Below is a list of upcoming seminars at the LMB aimed at a general scientific audience and open to individuals throughout Cambridge. If you are not at the LMB and wish to attend a seminar, please contact the seminar secretary. The LMB hosts ‘The LMB Seminar Series’, where 1-2 leading scientists per month are invited to speak throughout the year. Four of these lectures are named in honour of LMB Nobel Laureates Max Perutz, Francis Crick, César Milstein and John Kendrew, given by eminent scientists from around the world. The LMB Seminar talks and LMB Named Seminar talks are advertised widely throughout the local area and are open to all.
*Science Talk: Brain control of adaptive immunity **Science Culture Talk: Center for Life Sciences
Speaker: *Hai Qi, Professor, Tsinghua University **Chao Tang, Professor, Peking University
Host: Life Science Across the Globe: A Sister Institute Seminar Series
Date: 19/08/2020 at 2:00pm in the Webinar.
Further informationJoin Zoom Meeting
For more information, please visit
Study virus assembly and host interactions in vitro and in cells by cryoEM and cryoET
Speaker: Peijun Zhang, Professor of Structural Biology and Wellcome Trust Investigator, University of Oxford
Host: Andrew Carter
Date: 08/09/2020 at 11:00am in the Webinar.
Further informationWith cryoEM, structures of purified proteins and protein complexes can be routinely determined to near-atomic resolution using single particle analysis (SPA) method. Structures of macromolecular complexes that are intrinsically flexible and non-homogeneous, and often function in higher-order assemblies that are difficult to purify, have recently been analyzed to near near-atomic resolution using cryo-electron tomography and sub-tomogram averaging (cryoET STA). The study of these complexes and assemblies in cells using cryoET STA, coupled with cryoFIB and correlative imaging, opens a new frontier in structural cell biology. I will present our recent studies on HIV-1 capsid and its interaction with host factor cyclophilin A, cellular assembly of human reovirus and infection of SARS-Cov-2, to illustrate the power of integrated multiscale imaging from atoms to cells by cryo-electron microscopy.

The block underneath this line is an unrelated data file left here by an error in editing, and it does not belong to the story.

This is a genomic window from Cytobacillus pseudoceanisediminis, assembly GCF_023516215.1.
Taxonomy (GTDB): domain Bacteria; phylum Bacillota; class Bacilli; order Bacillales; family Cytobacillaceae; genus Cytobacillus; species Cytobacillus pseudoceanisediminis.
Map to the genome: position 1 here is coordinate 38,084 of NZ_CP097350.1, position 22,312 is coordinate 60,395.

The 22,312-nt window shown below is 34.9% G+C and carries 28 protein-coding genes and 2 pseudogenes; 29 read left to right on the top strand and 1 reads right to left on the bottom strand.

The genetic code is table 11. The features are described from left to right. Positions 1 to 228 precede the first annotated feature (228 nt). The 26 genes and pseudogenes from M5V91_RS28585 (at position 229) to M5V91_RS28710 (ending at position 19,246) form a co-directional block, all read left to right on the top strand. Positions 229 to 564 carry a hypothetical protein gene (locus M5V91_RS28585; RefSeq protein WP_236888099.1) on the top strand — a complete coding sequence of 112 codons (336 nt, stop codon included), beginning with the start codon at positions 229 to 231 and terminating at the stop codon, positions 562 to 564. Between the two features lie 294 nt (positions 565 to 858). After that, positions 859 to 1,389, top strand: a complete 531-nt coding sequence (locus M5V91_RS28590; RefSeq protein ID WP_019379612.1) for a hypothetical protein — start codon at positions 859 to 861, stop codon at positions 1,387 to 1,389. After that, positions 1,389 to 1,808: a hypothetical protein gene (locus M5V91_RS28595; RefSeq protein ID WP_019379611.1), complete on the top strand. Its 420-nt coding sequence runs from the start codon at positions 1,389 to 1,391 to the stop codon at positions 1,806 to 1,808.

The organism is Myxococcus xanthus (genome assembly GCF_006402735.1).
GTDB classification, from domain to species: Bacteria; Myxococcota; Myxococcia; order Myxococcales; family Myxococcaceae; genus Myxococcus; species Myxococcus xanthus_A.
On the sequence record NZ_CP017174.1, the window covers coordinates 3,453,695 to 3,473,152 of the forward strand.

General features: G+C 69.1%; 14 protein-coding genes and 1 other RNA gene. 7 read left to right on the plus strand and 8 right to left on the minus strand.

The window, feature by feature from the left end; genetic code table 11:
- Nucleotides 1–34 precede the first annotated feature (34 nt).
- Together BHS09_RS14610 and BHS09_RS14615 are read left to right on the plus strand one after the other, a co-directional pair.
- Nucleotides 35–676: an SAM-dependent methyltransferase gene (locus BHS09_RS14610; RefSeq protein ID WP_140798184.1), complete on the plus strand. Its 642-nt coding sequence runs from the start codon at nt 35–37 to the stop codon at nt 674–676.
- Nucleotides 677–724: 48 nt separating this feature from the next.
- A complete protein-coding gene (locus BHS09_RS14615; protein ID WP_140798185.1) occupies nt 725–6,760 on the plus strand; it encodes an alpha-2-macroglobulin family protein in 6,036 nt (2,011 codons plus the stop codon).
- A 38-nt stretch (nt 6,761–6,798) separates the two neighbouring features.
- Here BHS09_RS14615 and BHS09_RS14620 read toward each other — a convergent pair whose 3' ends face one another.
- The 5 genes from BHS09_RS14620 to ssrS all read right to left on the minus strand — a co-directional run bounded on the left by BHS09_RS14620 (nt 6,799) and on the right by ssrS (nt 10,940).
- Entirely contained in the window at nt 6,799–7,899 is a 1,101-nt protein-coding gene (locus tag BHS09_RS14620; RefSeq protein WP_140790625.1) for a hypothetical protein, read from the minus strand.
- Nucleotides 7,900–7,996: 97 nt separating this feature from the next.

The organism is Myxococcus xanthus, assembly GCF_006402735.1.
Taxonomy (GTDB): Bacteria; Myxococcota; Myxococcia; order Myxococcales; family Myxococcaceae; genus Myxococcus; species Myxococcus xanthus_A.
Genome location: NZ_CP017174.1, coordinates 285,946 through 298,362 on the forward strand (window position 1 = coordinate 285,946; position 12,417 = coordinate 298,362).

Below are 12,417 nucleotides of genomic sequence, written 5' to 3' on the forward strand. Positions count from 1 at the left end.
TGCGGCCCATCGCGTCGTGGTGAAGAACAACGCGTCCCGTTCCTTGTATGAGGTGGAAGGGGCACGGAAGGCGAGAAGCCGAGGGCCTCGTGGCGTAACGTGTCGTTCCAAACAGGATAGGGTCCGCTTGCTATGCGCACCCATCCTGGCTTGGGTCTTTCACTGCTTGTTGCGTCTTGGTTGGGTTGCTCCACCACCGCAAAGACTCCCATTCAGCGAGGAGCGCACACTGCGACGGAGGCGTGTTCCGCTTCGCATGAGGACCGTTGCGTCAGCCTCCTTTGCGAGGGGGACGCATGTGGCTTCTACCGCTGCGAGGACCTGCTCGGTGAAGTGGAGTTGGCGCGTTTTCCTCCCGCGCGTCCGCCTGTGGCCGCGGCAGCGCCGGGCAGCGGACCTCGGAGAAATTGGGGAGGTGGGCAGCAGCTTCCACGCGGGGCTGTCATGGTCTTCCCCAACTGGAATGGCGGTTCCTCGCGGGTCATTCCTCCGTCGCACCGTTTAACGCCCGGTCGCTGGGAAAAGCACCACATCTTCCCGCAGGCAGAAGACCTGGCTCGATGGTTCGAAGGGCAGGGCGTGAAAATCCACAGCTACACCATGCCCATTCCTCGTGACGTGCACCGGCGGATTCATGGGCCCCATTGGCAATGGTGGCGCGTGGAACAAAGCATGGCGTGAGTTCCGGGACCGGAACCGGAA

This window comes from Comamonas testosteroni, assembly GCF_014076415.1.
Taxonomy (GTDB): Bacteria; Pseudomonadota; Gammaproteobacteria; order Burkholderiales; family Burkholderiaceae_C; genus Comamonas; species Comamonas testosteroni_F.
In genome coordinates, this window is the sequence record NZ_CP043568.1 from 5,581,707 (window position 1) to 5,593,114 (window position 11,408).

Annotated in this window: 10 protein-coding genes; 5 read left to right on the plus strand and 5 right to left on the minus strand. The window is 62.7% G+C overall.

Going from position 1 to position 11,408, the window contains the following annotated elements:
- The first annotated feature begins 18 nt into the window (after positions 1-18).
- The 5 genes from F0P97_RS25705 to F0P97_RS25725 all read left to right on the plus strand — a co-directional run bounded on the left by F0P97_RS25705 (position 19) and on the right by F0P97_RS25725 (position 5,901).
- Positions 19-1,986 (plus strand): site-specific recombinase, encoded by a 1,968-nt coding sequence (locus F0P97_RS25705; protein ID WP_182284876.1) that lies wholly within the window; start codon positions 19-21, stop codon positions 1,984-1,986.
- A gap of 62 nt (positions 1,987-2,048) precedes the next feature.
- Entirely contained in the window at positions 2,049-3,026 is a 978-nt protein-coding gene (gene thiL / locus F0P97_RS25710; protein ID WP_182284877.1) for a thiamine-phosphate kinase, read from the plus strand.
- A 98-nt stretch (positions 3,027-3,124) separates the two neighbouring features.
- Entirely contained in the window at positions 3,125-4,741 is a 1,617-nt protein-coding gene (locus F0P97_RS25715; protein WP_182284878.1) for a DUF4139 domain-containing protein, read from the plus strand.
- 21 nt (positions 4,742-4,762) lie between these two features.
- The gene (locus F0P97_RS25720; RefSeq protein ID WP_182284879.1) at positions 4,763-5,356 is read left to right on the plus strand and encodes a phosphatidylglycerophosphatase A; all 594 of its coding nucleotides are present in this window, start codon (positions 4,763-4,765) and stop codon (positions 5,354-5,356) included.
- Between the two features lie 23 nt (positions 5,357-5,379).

Next Generation Biophysics (via Zoom)
Host: Chris Johnson
Date: 07/10/2020 at 11:00am in the Webinar.
Further informationAn informal one day meeting organised by Astra Zeneca, MRC LMB and Imperial College London examining the application of cutting edge biophysical techniques in complex biological settings. Bringing together scientists in both academia and industry for stimulating talks and discussions how these new and emerging technologies may be able to address challenging questions in the future.
The below link will provide some further information on the speakers.
The African killifish: a vertebrate model to understand aging and ‘suspended animation
Speaker: Anne Brunet, Michele and Timothy Barakett Professor of Genetics, Stanford University, USA
Host: Rebecca Taylor
Date: 03/11/2020 at 4:00pm in the Webinar.
Further informationWe have pioneered a new model organism for aging research, the naturally short-lived African killifish Nothobranchius furzeri. The African killifish lives in ephemeral pools of water in Africa, and has evolved a short life cycle adapted to this habitat. Its embryos can also resist drought until the next wet season in a state of ‘suspended life’. In laboratory conditions, the African killifish has a maximal lifespan of about 4-6 months, and is, so far, the shortest-lived vertebrate that can be bred in captivity. The natural short lifespan make the African killifish an ideal model to probe the mechanisms of aging in vertebrates. We have successfully transformed this natural short-lived vertebrate into a usable model organism for aging research. We have completed the first de novo assembly of the African killifish genome using deep sequencing and have successfully developed CRISPR-Cas9 mediated genome-editing in this fish. The development of modern genomic tools in the African killifish are major steps in pioneering this species as a new vertebrate model for aging research. Our goal is to use this model to discover new principles underlying aging, longevity, and ‘suspended animation’ in vertebrates. We already identified several loci associated with survival between different strains of the African killifish from different regions. Using genome-editing, we have generated strains deficient for several genes in nutrient-sensing and epigenetic pathways. We want to develop this system to examine the role of new vertebrate-specific genes in aging. We are excited to use this system to understand the principles underlying ‘suspended animation’ and whether they have the ability to preserve tissues and organs long-term.